This is why out tanks are so well suited to the harsh climate and extreme temperatures experienced in much of Australia. Not only can our tank materials stand up to rigorous lab testing, but they also stand up to the true Aussie bush test, performing outstandingly well on many pastoral stations in central and northern Australia.

The Heritage Water Tanks Arma Liner is manufactured to the highest standards. In independent testing, our liners were rated on lineal weight or weight per square metre, which is a measure of density. Our liners weigh 700 g/m², where our closest competitor’s liner weighs under 500g/m². See the comparative test results here

This testing identified our ARMA Liner as the best in relation to Shear Strength, Tear Strength and Density, compared to the liners of our competitors at that time.

Independent liner test results:

Heritage Water tanks – ARMA liner

For more information about this testing, please view our YouTube video here: ARMA liner independent testing

Steel Tank Walls

Our walls are made from proven, highly corrosion resistant, long lasting BlueScope Steel. The steel used in the production of our water tanks is a minimum of 1mm bmt, which is thicker than material used by most of our competitors. Our wall profile was also designed in consultation with engineers to provide superior strength and exceptional durability.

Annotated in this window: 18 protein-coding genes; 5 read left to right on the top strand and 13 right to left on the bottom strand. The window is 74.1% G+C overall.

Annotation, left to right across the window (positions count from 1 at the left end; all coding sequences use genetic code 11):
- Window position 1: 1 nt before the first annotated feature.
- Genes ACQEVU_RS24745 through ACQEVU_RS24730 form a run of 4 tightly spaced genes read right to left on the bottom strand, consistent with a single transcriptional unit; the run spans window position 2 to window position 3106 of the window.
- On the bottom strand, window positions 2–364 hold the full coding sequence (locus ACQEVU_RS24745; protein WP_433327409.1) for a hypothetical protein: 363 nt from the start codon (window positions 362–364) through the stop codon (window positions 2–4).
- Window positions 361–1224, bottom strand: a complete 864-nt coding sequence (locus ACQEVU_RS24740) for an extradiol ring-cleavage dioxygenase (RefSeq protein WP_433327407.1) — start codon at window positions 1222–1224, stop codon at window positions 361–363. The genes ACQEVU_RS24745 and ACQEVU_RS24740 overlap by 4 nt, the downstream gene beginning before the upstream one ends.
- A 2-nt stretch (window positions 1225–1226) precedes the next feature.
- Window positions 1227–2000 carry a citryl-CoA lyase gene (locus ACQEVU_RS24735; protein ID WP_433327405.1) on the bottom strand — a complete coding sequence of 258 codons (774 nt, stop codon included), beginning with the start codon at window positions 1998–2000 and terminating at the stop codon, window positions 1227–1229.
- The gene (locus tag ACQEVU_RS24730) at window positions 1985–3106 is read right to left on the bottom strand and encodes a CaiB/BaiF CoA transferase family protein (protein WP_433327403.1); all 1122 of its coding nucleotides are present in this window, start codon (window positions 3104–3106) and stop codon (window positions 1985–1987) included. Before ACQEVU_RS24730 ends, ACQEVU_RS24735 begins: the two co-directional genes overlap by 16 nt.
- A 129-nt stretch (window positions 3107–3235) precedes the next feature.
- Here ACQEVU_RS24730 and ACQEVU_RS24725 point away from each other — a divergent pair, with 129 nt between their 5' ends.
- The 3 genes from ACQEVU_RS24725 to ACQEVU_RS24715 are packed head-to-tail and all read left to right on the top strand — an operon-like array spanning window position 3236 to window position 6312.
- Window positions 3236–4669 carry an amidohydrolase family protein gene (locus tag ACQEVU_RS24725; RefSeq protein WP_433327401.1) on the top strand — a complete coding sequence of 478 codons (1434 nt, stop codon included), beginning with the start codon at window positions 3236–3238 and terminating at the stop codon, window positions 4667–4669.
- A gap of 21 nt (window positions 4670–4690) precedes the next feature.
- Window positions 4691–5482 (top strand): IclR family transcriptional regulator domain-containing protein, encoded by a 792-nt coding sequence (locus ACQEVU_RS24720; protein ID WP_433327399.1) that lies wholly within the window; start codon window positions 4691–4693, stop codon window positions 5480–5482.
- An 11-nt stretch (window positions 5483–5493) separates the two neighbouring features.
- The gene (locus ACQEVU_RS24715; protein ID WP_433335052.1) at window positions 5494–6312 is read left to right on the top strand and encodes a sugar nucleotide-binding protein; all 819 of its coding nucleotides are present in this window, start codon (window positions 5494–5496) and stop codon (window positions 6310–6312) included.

Value for money and Warranty

Some tanks may be cheaper upfront, but lose out on durability, so are more expensive in the long run. Even if the upfront price exceeds a cheaper alternative, it’s important to look at the overall lifespan of the tank. If you’re going to be needing to pay for another water tank in 10 years, it’s probably better to invest the extra money for something that will last for over 20 years.

Heritage Water Tanks offers a 20-year pro-rata conditional warranty. This means that we will replace the cost or repair of any of your water tank parts covered under the warranty terms and conditions. Most Poly Tank companies only offer a 10 or 15-year warranty at best. You should also be careful of ‘Too good to be true,’ product warranties that some water tank companies sometimes offer. Whilst a longer 30 year Warranty might sound good, often the conditions state that the value of the repair or replacement of the components is based on the price that as paid at the point of sale, therefore in 30 years time, your Warranty will not be based on the current value of the item being replaced and will be virtually worthless.

Other subjects you can learn about on our website include: Selecting a site for your tank, where to place your fittings, independent liner testing, water tanks sizes and much more.

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To find out more about our special offers, please call 1800 155 552